Secondly, multi-threading without asynchronous I/O can only achieve “global asynchrony”. By that I mean, for a multi-threaded program on Linux, when one thread is blocked by I/O, it may be preempted in favor of other runnable threads. Later when the I/O is complete, the original thread can be resumed. This is what I call “global asynchrony”. However, from each thread’s point of view, there is no asynchrony because it’s blocked when an I/O is ongoing.

Thirdly, asynchrony doesn’t require multi-threading and can be implemented using a single thread. A good example is a single-threaded echo server implemented using select/poll/epoll. There are tons of examples on the Internet. Our Rocket I/O library is also a single-thread asynchronous runtime, which I will talk more later.

Asynchronous v.s. Multi-threading

Asynchronous I/O v.s. Non-blocking I/O

The difference between these two concepts is more subtle. My understanding of the subtle difference is,

  • Asynchronous I/O means, you make an I/O request and move on with other operations. Later when the I/O is complete, you’re somehow notified with the completion. The example is Linux aio and io_uring.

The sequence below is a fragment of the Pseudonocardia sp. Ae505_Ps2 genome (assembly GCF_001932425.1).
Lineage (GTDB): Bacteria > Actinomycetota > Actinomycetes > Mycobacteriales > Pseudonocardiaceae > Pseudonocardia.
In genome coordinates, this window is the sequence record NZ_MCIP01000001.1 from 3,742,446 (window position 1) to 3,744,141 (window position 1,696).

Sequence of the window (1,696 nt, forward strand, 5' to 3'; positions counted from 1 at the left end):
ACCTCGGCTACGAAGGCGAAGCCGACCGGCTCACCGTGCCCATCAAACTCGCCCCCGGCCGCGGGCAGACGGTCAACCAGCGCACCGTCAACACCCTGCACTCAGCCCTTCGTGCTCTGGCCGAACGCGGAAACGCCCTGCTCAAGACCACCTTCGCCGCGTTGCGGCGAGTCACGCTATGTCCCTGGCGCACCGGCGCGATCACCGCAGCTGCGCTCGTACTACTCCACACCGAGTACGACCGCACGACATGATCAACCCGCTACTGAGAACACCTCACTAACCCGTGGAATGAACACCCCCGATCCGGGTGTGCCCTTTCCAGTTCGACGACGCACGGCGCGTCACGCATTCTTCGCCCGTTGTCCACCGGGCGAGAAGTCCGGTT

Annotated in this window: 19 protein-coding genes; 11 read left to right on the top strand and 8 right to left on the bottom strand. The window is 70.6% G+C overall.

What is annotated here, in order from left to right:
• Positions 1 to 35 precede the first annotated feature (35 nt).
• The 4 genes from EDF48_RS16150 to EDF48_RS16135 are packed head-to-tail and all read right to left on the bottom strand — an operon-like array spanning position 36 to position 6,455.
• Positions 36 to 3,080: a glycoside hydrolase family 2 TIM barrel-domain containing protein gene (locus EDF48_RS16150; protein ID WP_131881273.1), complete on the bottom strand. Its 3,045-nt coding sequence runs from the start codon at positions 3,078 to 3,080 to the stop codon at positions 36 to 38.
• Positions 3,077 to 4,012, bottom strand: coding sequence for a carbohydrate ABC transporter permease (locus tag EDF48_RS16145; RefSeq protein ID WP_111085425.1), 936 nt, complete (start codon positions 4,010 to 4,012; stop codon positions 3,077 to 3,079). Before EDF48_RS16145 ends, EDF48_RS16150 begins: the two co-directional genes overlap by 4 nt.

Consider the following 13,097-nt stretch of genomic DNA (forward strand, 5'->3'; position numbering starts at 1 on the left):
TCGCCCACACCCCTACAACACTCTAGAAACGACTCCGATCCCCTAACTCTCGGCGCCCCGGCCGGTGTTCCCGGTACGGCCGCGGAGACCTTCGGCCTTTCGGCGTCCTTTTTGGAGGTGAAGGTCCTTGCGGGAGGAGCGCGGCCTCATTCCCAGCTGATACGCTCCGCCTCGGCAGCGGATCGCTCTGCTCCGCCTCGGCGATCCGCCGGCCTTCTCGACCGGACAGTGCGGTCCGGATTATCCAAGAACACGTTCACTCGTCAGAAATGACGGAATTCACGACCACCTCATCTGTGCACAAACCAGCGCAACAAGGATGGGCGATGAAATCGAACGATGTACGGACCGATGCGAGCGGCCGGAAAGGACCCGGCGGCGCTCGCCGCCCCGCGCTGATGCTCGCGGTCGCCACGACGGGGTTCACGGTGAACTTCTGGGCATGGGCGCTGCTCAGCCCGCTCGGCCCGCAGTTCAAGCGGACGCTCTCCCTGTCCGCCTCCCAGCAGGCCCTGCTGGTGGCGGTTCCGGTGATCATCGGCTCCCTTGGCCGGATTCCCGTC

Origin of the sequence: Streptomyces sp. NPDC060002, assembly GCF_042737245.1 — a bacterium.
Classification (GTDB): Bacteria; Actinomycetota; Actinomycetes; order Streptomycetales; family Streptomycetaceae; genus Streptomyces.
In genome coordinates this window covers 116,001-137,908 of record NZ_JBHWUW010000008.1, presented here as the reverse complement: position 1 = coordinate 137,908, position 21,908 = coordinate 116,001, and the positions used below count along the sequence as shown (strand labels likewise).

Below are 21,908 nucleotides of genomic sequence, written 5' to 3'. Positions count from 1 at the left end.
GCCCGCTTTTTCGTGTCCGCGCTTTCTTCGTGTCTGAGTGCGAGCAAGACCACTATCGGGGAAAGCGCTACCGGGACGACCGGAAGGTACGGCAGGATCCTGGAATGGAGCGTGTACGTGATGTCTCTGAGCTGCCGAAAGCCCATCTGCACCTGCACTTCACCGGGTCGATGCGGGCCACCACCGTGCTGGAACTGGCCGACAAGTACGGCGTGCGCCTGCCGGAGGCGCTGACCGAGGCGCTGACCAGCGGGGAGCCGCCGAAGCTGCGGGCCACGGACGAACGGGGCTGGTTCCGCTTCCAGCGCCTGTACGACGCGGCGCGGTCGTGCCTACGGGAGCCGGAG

• Non-blocking I/O means, you check if the I/O is ready and if so, perform the I/O, which is guaranteed to be non-blocking because the data is ready. The example is select/poll/epoll. I also mentioned it in my previous post that select/poll/epoll only guarantees that there is data ready on the file descriptor so that the I/O doesn’t need to wait/block, the I/O operation itself is still synchronous.

In fact, I found that usually people can use these two terms interchangeably without causing confusion.


Fiber is a vital component in implementing asynchronous I/O. Wikipedia says “a fiber is a particularly lightweight thread of execution”. And I believe the best way to understand what a fiber is to compare it with thread.